§ On the motion of lord Auckland, the order was enforced for the exclusion of strangers; and, in consequence, the doors were kept shut for about half an hour. Immediately after our re-admission into the house, their lordships resolved into a committee, lord Walsingham in the Chair, on the case of judge Fox.
§ The Lord Chancellor stated, that from the best attention he could give to the subject of discussion in the committee, the last evening of their lordships' meeting, he was led to conclude, that it was impossible, consistently with the forms of the house, to give effect to the motion then made. This opinion of the noble and learned lord gave rise to a short debate, or rather conversation, in which earls Spencer and Carlisle, lords Auckland, Mulgrave, and Harrowby, and the marquises of Buckingham and Abercorn, took a part. The noble earls above mentioned expressed their regret, that it should be deemed preferable to adhere to form, in a case where the most important interests of justice were at stake.
§ The Earl of Carlisle, in particular, adverted to the advantage which he conceived the accusing parties must derive from the proceeding which took place in the former committee, and observed, that if these were not to be communicated to the accused, their lordships would be metamorphosed from their former capacity of 166 grand jury finding a bill, to a petit jury, whose function it was to try the cause.
§ Lord Auckland called to the recollection of the committee his doubts on a former evening, that the motion could not consistently be acted upon. He regretted part of the proceedings which had taken place, as contrary to his sense of propriety, but had to express his hope, that no copy of proceedings had been communicated.
§ Lord Mulgrave contended, that full and substantial justice might be done to that parties, notwithstanding the proceedings that had hitherto taken place; these made no difference, and could not affect the proceedings now in train, in which the case would be openly and regularly canvassed at the bar of the house, and evidence heard on both sides. The noble secretary of state observed, that if the officers of the house had done their duty, no communication of the proceedings in question could be made.
§ The Marquis of Buckingham made a few observations in support of what fell from noble lords on his side of the house. He considered, upon the whole, the learned judge, as being placed in a worse situation, in consequence of the proceedings hitherto adopted. He then adverted to the effect of certain proceedings which had taken place.—After the lord chancellor had shortly explained, it was ordered, that counsel and evidence should be called in. Accordingly Mr. Romilly, for the petitioners, in support of the accusation, and Messrs. Adam and Nolan in behalf of Mr. justice Fox, appeared at the bar. The learned judge himself took his seat below the centre of the bar. Mr. Romilly immediately entered upon the facts of the case. He stated he was counsel for Mr. John Fawcett, and ten other persons, who presented one of the petitions, complaining of certain parts of the conduct of Mr. justice Fox in his judicial capacity, while on the north-western circuit, in the summer of the year 1803, in Ireland. The first witness brought forward was Mr. John Fawcett above mentioned. He was very shortly examined; when Mr. Johnson, clerk of the crown for the county of Fermanagh, &c. was brought forward: this gentleman was examined in brief by Mr. Romilly, and afterwards at greater length cross-examined by Mr. Adam, on the part of Mr. justice Fox. He was shortly examined by Mr. Romilly, and was asked several questions on the part of their lord- 167 ships. Mr. William Armstrong, another of appointed to investigate the papers relative the petitioners, was the third witness called.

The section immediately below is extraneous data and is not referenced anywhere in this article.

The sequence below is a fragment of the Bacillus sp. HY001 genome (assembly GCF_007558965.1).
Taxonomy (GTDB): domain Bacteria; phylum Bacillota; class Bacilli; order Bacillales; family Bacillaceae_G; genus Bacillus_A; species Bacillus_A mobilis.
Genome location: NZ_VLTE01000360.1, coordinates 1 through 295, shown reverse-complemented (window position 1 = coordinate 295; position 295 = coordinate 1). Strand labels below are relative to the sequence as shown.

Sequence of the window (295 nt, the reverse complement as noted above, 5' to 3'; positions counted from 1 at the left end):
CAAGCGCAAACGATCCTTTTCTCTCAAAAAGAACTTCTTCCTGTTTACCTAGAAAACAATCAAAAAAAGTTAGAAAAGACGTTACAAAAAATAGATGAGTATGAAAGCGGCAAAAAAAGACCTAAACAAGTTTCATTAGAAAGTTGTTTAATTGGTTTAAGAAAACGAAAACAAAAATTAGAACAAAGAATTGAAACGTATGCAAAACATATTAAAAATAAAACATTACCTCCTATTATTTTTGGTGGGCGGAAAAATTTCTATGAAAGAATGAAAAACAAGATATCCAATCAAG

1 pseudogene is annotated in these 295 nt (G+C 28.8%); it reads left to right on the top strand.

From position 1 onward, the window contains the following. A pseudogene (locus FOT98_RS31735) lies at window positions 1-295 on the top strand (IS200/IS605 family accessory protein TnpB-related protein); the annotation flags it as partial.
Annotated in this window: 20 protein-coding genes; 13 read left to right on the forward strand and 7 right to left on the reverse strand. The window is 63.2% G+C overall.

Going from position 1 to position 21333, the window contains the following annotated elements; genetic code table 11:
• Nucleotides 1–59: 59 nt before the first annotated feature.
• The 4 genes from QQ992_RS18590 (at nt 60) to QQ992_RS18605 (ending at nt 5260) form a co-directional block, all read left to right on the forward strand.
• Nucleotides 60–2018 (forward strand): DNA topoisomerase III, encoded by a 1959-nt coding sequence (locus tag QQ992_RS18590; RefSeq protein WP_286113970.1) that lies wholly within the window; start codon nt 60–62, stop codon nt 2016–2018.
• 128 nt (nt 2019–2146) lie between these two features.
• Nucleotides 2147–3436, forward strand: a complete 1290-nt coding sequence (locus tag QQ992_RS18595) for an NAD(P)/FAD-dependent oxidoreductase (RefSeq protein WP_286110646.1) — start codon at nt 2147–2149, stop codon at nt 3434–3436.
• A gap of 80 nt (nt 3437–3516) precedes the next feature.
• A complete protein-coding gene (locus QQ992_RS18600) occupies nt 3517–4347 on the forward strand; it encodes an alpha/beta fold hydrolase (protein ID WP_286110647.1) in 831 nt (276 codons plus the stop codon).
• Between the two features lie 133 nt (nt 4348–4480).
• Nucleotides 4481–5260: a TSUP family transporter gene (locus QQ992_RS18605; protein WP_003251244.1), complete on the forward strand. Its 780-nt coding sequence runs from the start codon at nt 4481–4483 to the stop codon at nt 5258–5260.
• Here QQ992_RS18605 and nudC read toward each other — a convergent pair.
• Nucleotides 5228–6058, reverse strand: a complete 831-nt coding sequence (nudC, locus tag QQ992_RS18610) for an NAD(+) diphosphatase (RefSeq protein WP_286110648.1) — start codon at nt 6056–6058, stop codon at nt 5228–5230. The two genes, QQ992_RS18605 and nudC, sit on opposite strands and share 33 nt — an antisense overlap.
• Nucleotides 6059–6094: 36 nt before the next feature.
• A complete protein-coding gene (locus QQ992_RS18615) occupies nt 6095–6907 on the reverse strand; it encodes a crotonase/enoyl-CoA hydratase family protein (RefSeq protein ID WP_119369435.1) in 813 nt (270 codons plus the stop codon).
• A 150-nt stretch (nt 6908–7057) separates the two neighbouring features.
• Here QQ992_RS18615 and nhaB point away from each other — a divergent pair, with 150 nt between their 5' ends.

§ The Duke of Clarence objected to the examination of this witness, as he was one of the petitioners, and it was a rule of the house that no petitioner should be examined as a witness in his own cause.
§ Lord Ellenborough considered this rule as applying only to the civil causes which came before their lordships. In the courts below, the evidence of a prosecutor was always admissible; and, from analogy, he was of opinion that the present petitioners might be examined at the bar.—The house appeared to be of this opinion; and the counsel, who had withdrawn, were again called in. After they were called in, however, the point was argued at great length by Mr. Adam and Mr. Nolan on the one side, and. Mr. Romilly on the other. Their lordships then finally decided that the petitioners should be examined. The witness was again called in; but the farther proceedings were adjourned until to-morrow.